relinquish his foreign passport but is not/not willing to renounce foreign citizenship of
birth. The subject explains that the reason for this position Is: (1) so that children can
continue to enjoy free foreign education benefits; (2) for possible future employment
opportunities; and (3) for foreign inheritance purposes. DS would not be able to clearly
determine the individual's preference for the United States, sufficient to grant a
security clearance.
8. DS will continue adjudicating security clearances pursuant to the "whole person" concept. The
fact that a person holds citizenship with another country, as well as citizenship with the United
States, does not automatically result in a security clearance denial. Conversely, the simple
renunciation of foreign citizenship would not necessarily result in granting a clearance. An
individual must demonstrate unquestioned allegiance to the United States, preference for the
United States over any other country, and also be free from any undue foreign influence. If this
cannot be established, a security clearance cannot be granted. Where a newly naturalized
citizen is seeking U.S. Department of State employment, DS may be unable to adequately
investigate the person's background in the country of origin or elsewhere to make this
determination. When DS is unable to clear a new entrant, DS will so inform HR, and HR will
take steps to withdraw the offer.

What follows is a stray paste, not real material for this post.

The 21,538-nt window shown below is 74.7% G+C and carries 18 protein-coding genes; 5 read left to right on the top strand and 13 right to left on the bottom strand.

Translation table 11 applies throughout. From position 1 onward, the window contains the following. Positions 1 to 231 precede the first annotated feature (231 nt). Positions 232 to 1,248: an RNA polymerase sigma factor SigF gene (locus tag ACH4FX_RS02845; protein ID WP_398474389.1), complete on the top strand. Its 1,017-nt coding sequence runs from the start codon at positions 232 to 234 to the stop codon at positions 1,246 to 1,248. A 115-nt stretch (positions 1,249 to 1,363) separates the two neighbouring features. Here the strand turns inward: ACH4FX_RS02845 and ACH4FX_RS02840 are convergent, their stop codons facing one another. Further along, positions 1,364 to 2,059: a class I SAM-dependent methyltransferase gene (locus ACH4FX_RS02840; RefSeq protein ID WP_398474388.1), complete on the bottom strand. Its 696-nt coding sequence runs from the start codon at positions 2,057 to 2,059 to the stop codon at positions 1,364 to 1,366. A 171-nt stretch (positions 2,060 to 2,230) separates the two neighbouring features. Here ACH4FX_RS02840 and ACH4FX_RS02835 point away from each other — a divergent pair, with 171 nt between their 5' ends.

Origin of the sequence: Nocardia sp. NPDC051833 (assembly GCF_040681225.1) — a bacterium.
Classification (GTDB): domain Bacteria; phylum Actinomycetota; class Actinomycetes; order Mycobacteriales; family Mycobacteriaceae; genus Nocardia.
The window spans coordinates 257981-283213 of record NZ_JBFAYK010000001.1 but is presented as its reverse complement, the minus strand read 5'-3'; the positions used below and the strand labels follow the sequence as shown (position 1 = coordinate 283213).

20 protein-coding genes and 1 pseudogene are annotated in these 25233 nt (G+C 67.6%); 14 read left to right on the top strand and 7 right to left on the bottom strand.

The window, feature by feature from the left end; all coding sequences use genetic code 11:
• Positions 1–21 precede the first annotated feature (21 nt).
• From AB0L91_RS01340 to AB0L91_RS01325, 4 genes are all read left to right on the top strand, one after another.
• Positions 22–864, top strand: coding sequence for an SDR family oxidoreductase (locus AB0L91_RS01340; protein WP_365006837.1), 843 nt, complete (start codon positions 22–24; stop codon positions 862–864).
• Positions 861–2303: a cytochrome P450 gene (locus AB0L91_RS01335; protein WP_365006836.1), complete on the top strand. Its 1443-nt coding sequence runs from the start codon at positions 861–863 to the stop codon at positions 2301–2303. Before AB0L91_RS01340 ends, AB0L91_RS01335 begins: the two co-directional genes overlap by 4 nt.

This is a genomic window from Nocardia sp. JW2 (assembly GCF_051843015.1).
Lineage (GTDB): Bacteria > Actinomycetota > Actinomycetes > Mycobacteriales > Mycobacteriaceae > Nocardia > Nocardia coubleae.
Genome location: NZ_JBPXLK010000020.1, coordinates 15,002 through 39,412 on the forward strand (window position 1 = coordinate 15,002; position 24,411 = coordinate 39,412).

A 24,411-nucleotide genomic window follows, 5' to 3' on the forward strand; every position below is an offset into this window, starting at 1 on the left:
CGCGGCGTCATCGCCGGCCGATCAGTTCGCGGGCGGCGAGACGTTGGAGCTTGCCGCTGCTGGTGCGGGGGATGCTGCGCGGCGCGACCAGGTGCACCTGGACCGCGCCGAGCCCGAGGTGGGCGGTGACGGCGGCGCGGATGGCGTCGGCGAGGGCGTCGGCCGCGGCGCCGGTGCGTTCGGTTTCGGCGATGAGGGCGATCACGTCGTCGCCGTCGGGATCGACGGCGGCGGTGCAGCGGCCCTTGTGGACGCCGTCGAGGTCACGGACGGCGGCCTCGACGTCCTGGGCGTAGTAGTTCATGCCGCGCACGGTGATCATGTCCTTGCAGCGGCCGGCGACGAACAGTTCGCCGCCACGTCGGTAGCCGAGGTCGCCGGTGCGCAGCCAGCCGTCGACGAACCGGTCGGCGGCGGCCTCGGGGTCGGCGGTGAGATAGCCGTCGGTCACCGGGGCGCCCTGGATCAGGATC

9. Should DS make an unfavorable determination on a security clearance, E.O. 12968 guarantees


appeal rights to applicants and employees alike. The Department's final clearance
determination is rendered by a panel consisting of the Under Secretary for Management, the
Director General of the Foreign Service and Director of Human Resources and the Assistant
Secretary, Bureau of Administration. The Department's appeal process can be found in 12 FAM
230.

10. Dual citizenship also presents an issue in the assignment of staff to overseas posts. For
example, the Vienna Convention on Diplomatic Relations does not provide diplomatic privileges
and immunities for dual nationals; most countries do not unilaterally grant such privileges and
immunities. Absent extraordinary circumstances, the Department will not assign an employee
to a country where he or she is a citizen.

This Department policy is made known to potential applicants at the earliest possible stage of
the recruitment process.